But that hasn’t stopped Florida from challenging his own ideas that have helped shape our cities.


The Great Predicament of Amazon HQ2

No moment better encapsulates Florida’s struggle with the changing urban landscape than Amazon’s application and bidding process for the location of the company’s second headquarters, or HQ2.

Initially, Florida was on board with Toronto putting its name in the hat — literally. He was on the board of directors for Toronto Global, whose bid made it as one of the 20 finalists.

The Toronto bid was strong — highlighting the city’s immense talent pool, inclusive environment, low crime rate and Canada’s welcoming immigration policy. Unlike other cities, Toronto didn’t dangle enormous tax breaks and other costly incentives to get Amazon’s attention. Instead, it relied on what it already has going for it.


“The future is always uncertain, but in choosing the Toronto Region, Amazon is choosing one of the most futureproofed locations on the planet.” — Toronto Region response to Amazon HQ2 RFP


But with Toronto still in the running, Florida resigned from the board early this year so that he could raise concerns about the lack of transparency in the overall process.

Ultimately, it wasn’t Toronto’s bid that worried him, it was the way cities were throwing whatever they could at one of the richest companies in the world, without telling their citizens exactly how much it would cost.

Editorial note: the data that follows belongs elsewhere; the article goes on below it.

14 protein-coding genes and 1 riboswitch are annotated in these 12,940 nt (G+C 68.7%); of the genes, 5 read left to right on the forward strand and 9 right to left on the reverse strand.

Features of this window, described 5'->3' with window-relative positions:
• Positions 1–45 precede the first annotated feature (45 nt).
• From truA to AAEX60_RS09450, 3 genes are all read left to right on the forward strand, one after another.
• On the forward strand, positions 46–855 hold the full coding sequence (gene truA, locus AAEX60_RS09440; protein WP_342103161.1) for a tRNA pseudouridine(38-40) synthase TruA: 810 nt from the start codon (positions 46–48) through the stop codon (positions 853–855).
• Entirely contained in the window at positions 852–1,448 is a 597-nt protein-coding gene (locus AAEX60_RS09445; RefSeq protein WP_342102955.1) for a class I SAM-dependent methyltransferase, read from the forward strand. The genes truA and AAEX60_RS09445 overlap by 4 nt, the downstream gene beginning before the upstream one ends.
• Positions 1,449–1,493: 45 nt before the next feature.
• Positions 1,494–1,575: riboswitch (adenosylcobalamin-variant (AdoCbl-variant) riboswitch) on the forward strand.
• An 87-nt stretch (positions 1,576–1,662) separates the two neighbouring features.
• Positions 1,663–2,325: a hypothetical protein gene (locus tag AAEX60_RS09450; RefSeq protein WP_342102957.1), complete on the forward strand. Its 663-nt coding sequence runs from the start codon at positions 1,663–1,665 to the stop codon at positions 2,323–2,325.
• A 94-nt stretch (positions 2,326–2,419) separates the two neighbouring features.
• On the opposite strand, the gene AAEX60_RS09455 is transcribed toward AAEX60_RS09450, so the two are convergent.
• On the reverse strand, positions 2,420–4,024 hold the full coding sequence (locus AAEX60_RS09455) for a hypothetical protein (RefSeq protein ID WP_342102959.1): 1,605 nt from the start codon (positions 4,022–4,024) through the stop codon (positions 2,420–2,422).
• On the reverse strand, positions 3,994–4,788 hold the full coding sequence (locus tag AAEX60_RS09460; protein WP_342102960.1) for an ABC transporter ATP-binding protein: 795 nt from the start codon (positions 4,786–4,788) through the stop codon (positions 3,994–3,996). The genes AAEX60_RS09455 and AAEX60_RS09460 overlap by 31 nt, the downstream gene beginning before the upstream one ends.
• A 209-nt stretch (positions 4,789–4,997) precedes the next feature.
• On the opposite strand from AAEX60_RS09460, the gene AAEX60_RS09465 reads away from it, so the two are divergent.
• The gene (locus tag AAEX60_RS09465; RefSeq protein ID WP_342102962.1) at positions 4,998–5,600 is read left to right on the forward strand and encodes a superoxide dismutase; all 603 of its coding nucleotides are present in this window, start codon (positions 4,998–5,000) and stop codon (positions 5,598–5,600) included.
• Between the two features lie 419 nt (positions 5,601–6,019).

He even penned a petition asking HQ2 cities to stop with the giveaways.

In the end, Florida’s prediction came true (yet again). No sooner did Amazon announce that it was splitting HQ2 between Long Island City, Queens and Arlington, Virginia than the winners and losers began to wonder whether it was really worth it.


Driving the Conversation Forward

There is no denying we are living in a new era, and there is no going back. “Scaling” companies, especially tech companies, has become the focus of governments, investors and academics around the world.

And the benefits of having a critical mass of high-growth firms in a region are obvious. They have a disproportionately high impact on job growth, economy and quality of life.

Less obvious is how we can create a sustainable scaleup ecosystem — one where companies have the support they need to scale and where the entire population can feel the benefits of this growth.

DRIVE, Canada’s new global conference on scaleup ecosystems hosted by Hockeystick and the Lazaridis Institute, will aim to address these issues and so much more.

In its inaugural year, DRIVE will ask: how can we create domestic value in a global tech economy?

As one of DRIVE’s keynote speakers, Richard Florida will share what he’s learned since Creative Class was first published 16 years ago.

Through in-depth analysis, cutting-edge trends and compelling personal stories he’ll lay out his vision for the creative class and how they are helping to revolutionize this new global economy.